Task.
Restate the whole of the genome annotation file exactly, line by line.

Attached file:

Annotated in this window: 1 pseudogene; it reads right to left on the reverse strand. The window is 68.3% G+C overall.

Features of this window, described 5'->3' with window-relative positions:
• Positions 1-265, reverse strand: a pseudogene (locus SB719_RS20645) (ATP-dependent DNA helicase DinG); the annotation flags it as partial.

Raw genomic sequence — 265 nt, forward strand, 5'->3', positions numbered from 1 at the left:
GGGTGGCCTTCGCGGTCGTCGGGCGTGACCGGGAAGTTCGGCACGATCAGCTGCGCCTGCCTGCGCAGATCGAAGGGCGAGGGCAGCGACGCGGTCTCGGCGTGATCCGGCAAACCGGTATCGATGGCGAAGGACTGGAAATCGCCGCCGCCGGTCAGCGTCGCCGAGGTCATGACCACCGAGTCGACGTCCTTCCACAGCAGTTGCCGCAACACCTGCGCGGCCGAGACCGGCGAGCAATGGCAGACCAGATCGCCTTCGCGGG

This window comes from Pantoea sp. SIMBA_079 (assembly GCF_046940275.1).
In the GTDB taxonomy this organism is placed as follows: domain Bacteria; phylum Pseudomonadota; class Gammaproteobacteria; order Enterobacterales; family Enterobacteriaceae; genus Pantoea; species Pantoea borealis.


Annotated in this window: 1 pseudogene; it reads right to left on the reverse strand. The window is 68.3% G+C overall.

Features of this window, described 5'->3' with window-relative positions:
• Positions 1-265, reverse strand: a pseudogene (locus SB719_RS20645) (ATP-dependent DNA helicase DinG); the annotation flags it as partial.

Raw genomic sequence — 265 nt, forward strand, 5'->3', positions numbered from 1 at the left:
GGGTGGCCTTCGCGGTCGTCGGGCGTGACCGGGAAGTTCGGCACGATCAGCTGCGCCTGCCTGCGCAGATCGAAGGGCGAGGGCAGCGACGCGGTCTCGGCGTGATCCGGCAAACCGGTATCGATGGCGAAGGACTGGAAATCGCCGCCGCCGGTCAGCGTCGCCGAGGTCATGACCACCGAGTCGACGTCCTTCCACAGCAGTTGCCGCAACACCTGCGCGGCCGAGACCGGCGAGCAATGGCAGACCAGATCGCCTTCGCGGG

This window comes from Pantoea sp. SIMBA_079 (assembly GCF_046940275.1).
In the GTDB taxonomy this organism is placed as follows: domain Bacteria; phylum Pseudomonadota; class Gammaproteobacteria; order Enterobacterales; family Enterobacteriaceae; genus Pantoea; species Pantoea borealis.